This week there was, once again, no change in the COMEX gold warehouse inventories, still stuck at 37.5 million oz. It has now been more than 3 months that COMEX gold inventories have remained, essentially, unchanged after surging by around 29 million oz in the prior three or four months to all-time record highs. Not to be a broken record, but it still looks like the 29 million physical ounces of gold brought in is directly related to the concentrated short position of the 8 largest COMEX paper traders.

While the inflow of physical gold into the COMEX warehouses largely matches the size of the short position of the 8 largest shorts, in silver the total increase in COMEX inventories is closer to 60 million oz, a far cry from the 370 million oz the 8 big shorts hold in COMEX futures. I suppose one could make the case that the 8 big shorts in gold may have brought in enough physical metal to offset their paper short positions, but such a proposition wouldn’t seem possible to make in silver.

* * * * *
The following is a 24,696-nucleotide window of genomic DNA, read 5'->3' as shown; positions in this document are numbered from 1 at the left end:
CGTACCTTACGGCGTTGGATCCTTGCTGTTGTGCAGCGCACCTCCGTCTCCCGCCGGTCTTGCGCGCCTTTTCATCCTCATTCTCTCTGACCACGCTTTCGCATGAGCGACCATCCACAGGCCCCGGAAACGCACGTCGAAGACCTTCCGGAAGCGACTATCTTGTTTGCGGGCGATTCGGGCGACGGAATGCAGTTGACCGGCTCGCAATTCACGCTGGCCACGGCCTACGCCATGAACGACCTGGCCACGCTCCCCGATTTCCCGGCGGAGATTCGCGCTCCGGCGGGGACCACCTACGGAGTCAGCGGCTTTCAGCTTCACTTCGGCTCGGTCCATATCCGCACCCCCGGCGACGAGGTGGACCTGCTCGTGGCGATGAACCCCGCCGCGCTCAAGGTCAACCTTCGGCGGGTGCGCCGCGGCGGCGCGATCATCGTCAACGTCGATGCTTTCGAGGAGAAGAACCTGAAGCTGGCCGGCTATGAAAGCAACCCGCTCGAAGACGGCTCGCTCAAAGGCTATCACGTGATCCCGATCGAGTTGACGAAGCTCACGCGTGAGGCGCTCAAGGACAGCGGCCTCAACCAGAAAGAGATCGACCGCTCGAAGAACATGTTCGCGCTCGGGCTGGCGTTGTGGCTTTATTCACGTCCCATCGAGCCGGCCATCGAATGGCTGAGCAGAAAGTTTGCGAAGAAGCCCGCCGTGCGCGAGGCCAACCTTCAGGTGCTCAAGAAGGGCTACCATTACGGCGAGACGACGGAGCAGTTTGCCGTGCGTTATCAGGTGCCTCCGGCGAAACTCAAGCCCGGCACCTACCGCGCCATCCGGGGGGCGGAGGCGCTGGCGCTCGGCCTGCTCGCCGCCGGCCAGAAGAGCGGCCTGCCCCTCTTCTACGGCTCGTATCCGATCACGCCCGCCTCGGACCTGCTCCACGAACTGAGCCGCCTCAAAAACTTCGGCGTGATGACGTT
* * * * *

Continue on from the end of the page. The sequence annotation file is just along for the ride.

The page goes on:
I’m going to gloss over the continuing deliveries in COMEX gold and silver futures in the non-traditional delivery month of November for two reasons – they are a bit less than recently and I’m not sure I can establish a price connection. That might change in the upcoming December deliveries, traditionally the largest delivery month for both gold and silver.